A Message from Michael Huerta, FAA Administrator
Are you prepared for the weather this flying season? Summer flying often means thunderstorms. Be prepared and remember your personal checklist.
Weather is the most lethal of all major causes of GA accidents. According to the Aircraft Owners and Pilots Association (AOPA), nearly 75% of weather-related accidents are fatal. Have you fine-tuned your pre-flight decision-making skills? Are you confident that you can safely complete a flight if you suddenly find yourself in changing weather conditions? The United States has the busiest and most complex airspace in the world. You are part of an outstanding community of 188,000 general aviation pilots who can make a real difference in improving safety this season. You have an opportunity to take advantage of enormous resources to make you the best pilot you can be.
I'm asking YOU, the GA pilot, for your help. Get involved in the GA community this flying season. Share your knowledge and skills with your fellow pilots. Talk to your friends and family about decision making and weather. Improve your skills and knowledge by signing up for a safety seminar, read important weather information, participate in a proficiency program, take online training, or train for a new certificate or rating. Most importantly, invest in GA safety by investing in yourself! I can guarantee that safety pays off.
What's on your 2014 checklist?
- Review. Are you proficient or just current? What's your experience and comfort level for flying in marginal weather?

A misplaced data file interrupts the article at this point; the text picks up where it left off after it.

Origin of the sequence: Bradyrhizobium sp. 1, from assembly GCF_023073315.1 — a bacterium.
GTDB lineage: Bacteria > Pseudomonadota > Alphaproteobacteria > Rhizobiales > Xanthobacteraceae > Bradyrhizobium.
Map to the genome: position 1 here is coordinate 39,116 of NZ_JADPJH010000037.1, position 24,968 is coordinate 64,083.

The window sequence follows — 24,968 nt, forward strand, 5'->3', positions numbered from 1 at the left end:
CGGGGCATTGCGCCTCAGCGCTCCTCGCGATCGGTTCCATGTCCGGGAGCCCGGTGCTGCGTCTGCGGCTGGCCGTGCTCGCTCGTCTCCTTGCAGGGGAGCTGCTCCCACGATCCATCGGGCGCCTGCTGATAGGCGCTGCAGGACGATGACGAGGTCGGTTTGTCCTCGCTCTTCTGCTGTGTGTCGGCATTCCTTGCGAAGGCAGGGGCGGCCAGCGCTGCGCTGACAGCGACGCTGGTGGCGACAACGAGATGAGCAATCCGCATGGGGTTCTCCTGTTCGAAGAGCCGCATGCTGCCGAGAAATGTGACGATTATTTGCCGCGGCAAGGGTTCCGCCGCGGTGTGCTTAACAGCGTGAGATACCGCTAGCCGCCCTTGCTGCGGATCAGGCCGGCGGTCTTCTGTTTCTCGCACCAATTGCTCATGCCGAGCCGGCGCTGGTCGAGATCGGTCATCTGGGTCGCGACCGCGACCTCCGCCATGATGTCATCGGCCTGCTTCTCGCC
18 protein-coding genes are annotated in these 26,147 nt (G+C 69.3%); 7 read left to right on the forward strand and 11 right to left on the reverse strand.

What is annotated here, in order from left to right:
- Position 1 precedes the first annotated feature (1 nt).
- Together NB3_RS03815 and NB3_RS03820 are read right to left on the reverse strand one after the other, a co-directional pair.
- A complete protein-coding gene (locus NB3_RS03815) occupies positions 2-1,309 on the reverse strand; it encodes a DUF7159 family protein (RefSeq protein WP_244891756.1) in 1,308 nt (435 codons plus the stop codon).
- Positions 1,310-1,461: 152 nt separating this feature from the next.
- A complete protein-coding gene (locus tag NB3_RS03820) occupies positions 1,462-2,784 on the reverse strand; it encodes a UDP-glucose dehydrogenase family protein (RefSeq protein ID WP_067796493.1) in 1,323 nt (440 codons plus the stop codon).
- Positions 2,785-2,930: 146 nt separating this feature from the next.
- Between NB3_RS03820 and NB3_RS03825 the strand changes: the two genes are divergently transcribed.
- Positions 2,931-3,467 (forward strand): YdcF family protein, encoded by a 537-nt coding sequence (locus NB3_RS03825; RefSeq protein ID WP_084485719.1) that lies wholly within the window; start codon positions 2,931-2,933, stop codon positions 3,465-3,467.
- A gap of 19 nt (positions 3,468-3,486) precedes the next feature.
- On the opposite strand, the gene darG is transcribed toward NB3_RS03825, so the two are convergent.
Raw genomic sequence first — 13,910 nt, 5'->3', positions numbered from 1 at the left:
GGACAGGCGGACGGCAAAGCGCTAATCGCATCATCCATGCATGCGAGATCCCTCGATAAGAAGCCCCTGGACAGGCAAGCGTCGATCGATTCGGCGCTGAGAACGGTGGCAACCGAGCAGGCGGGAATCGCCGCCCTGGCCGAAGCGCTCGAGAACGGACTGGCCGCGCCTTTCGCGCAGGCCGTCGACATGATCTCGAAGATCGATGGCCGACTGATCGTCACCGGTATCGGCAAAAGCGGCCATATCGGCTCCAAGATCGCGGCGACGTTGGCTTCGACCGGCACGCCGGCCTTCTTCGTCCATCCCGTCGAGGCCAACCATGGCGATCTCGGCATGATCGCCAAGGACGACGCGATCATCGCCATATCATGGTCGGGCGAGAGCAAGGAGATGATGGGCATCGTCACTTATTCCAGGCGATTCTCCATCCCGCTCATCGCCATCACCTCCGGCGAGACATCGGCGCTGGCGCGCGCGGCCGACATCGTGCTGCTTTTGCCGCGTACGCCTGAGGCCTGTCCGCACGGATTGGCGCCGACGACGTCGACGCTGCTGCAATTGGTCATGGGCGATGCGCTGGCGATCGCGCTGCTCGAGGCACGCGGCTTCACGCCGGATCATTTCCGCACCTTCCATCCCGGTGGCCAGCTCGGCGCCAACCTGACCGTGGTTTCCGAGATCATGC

- Practice. Would training better prepare you for this flying season?
- Educate. How do you get weather information? What can you learn about weather? Have you reviewed weather minimums? Do you have an escape plan? Know and recognize your limits.
- Plan. Write down your personal minimums. This is your personal, flexible safety buffer based on your skills, training, currency and proficiency. It will help you plan and complete a flight.
- Share. Talk to fellow pilots, family and friends about weather decision-making wherever you are: on the ramp or even at the airport restaurant.
July's topic – Flying IFR: Know what you're flying into
Did you know?
The GA fatal accident rate has remained relatively flat over the past five years, despite FAA, NTSB, and industry efforts to improve safety. The FAA's goal is to reduce the GA fatal accident rate by 10% over a 10-year period (2009-2018).
As the warmer temps hit, so does the desire to get airborne and go somewhere. Don't become a victim of "get-there-itis."
- General Aviation News – "Protect yourself from ‘get-there-itis’"
- FAA Safety Briefing March/April 2013 (PDF)
Are you qualified and current to fly IFR? Do you know what it takes to obtain an Instrument Rating? Might want to check out:
- Are you current and qualified to fly instruments? (61.57c)
- Do you know what it take to earn an Instrument Rating? (61.65)
- Instrument Flying Handbook (PDF)
Feeling overconfident? It's time to review the basics before your next proficiency check:
- AOPA: IFR Fix – Benchmarking the Basics
- FAA: Instrument Proficiency Check (IPC) Guidance (PDF)
- FAA Safety Briefing: Ready for the Soup? Tips on Maintaining IFR Proficiency (PDF)
Which way is up? One of the greatest challenges of flying IFR is to maintain situational awareness and avoid spatial disorientation. Learn more about it:
- FAA: Spatial Disorientation (PDF)
- AOPA Safety Advisor: Spatial Disorientation (PDF)
- FAA: Spatial Disorientation – Visual Illusions (PDF)
Gauges or Glass? Are you a traditionalist steam gauge user or are you more into the new glass technology? Are you thinking about transitioning? Learn more here:
- Glass Cockpit Flying Skills
- AOPA: The Transition – One Man's Switch From Round Dials To a Glass Cockpit
- FAA Safety Briefing: The (Lost) Art of Paying Attention (PDF)
Are you using in-cockpit (datalink) weather? Do you know its limitations? Learn more here:
Do you know what you're heading into?